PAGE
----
Sunday, March 21, 2010

Beginner's Python Tutorial-- Plot graphs using MATPLOTLIB

I attended a Python Workshop sometime back at IITK during Fosskriti organized by a dedicated faction called FOSSEE. Here I'll share some of the knowledge I gained in a series of three posts. Below is the first one in the series.
lets hissssssssssss.......
Guide to install Ipython-Interactive Python shell.(on a linux machine)
1. Install ipython- interactive python shell
   sudo apt-get install ipython
2. Install matplotlib and the support libraries for it:
   sudo apt-get install python-matplotlib python-numpy python-scipy
3. Type now on your terminal
   ipython -pylab
4. You should be able to see the ipython shell started. Don't worry about the warnings. Just look out for In[1]: This is your prompt where you need to enter the commands. You should be able to see a window like this:
Now you are ready to talk and plot in python.
1. Lets say hello to the world first(convention)
      type: print "Hello,World"
   output: Hello, World
Note: Python breaks the semicolon convention prevalent in most programming languages. It can read the return character to know where the line ended, so be careful when you press enter, as a new line means a new line of action for python.

2. Lets plot a curve now:
Matplotlib is a toolkit of choice for most of the python programmers not only because of the publication quality graphs but also because of the extensive library and documentation.  It gives a tough competition to the one commercial tool in this scientific plot area- Matlab!
Matlab users are going to find this very similar. But then Y Python? Simple- Python is open source programming language and Matlab is a propertiery commercial tool. Rest has more to do with ur choice and comfortability ;)
Here's a small HOW TO PLOT GRAPHS IN PYTHON(Matplotlib based):
   a) We define the values of x for which we plot f(x) on the graph using
       linspace(start, stop, step)
        x = linspace(0, 2*pi, 50)
   b) Now command it to plot the curve you want using plot(x, f(x))
        plot(x, sin(x))
   c) You can set the labels using xlabel and ylabel and title.
   d) You can display the legend of the graph using
    legend('sin(x)', loc=center).
   e) Annotate the point on the plot typing  
    annotate('local max' , xy=(1.5,1)).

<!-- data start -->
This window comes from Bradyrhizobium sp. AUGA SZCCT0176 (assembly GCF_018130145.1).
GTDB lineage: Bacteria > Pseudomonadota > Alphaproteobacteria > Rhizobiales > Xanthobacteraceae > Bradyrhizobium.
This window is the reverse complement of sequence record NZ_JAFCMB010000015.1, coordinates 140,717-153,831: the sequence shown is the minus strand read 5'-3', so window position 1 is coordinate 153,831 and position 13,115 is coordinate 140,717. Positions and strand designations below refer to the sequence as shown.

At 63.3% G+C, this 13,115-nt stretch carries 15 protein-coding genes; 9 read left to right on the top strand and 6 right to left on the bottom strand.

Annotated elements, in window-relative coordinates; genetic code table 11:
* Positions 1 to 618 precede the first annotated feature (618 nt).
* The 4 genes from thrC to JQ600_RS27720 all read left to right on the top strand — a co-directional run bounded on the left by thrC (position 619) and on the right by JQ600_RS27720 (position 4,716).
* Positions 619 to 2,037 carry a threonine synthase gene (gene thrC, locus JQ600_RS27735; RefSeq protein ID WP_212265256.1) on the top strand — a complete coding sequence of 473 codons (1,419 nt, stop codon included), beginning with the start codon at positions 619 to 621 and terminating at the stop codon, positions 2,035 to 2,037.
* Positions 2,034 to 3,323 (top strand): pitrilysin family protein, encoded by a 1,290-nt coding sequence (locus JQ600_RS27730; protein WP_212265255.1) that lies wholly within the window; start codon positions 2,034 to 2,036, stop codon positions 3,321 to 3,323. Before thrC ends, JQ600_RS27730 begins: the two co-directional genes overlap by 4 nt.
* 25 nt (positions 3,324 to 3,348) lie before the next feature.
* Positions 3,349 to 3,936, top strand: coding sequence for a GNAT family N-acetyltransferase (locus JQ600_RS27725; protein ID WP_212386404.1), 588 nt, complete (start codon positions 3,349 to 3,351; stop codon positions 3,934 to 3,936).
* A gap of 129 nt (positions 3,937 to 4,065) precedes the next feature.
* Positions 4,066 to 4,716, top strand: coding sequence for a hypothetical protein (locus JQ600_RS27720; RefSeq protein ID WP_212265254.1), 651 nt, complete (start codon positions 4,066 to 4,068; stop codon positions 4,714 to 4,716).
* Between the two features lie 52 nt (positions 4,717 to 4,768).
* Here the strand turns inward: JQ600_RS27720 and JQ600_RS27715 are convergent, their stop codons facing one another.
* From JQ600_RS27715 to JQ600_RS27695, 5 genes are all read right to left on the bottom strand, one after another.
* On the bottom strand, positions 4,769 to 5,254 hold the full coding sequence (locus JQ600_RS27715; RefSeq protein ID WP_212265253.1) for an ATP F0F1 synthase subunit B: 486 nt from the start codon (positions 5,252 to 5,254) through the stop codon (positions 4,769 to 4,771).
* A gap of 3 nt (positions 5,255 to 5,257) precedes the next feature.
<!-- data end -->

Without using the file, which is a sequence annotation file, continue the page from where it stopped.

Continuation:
f) Save your first plot or figure using savefig('sinusoidal.png').
       Note: You may choose extensions of your choice.
   g) Close the figure typing close() or the current plot area typing clf().

Note: You can explore more about these commands by typing linspace? on the shell to view its help. And you can thus learn about various colors and forms in which you can plot a graph by typing plot? or help(plot) on the shell..

For your reference a complete script that u can straight away peruse by copying and saving in your home folder with .py extension is:

x = linspace(-2*pi,2*pi,100)
y = sin(x)
z = cos(x)
plot(x,z,'r',linewidth=2)     #Plotting red line graph of double thickness

You'll see an output something like this:

3) Plot using lists like:
      a) x = [1,2,3,4]   #creating a list
   b) y = [7,11,15,19]
   c) plot(x,y,'r')     #Plotting a red line graph
   d) plot(x,y,'o')    #Plotting coordinates
You will view the following curve:

Exploring the magic commands of Ipython shell--
How to save the commands u've entered so far:

1. Use %hist (history) command of ipython.
2. Select the command no. u want to save.
3. Save using %save of ipython. For instance:

In[]: %hist
In[]: %save 3-15            # use no.s as stated on the terminal.

4. Running the script saved or general python scripts, use %run -i

In[]: %run -i

How to exit the Ipython shell
1. Type ctrl+D
2. It will prompt a question asking-"Do you really want to quit? [y]/[n]"
3. Enter 'y' if you want to quit.

Links you may like:

To those interested in plotting dynamic graphs on their web-pages using python the following link would be of interest:

other related links:

one particular link of interest for those who want to explore the wide choice of plotting toolkits:

session 2
(will follow soon)


  1. can these graphs be plotted on a web based application..?

  2. Well using matplotlib toolkit that I am using here it would be a workout for you as well as for your website as matplotlib is quite heavy. There is another PIL -- python imaging library, that you may want to explore to plot graphs dynamically.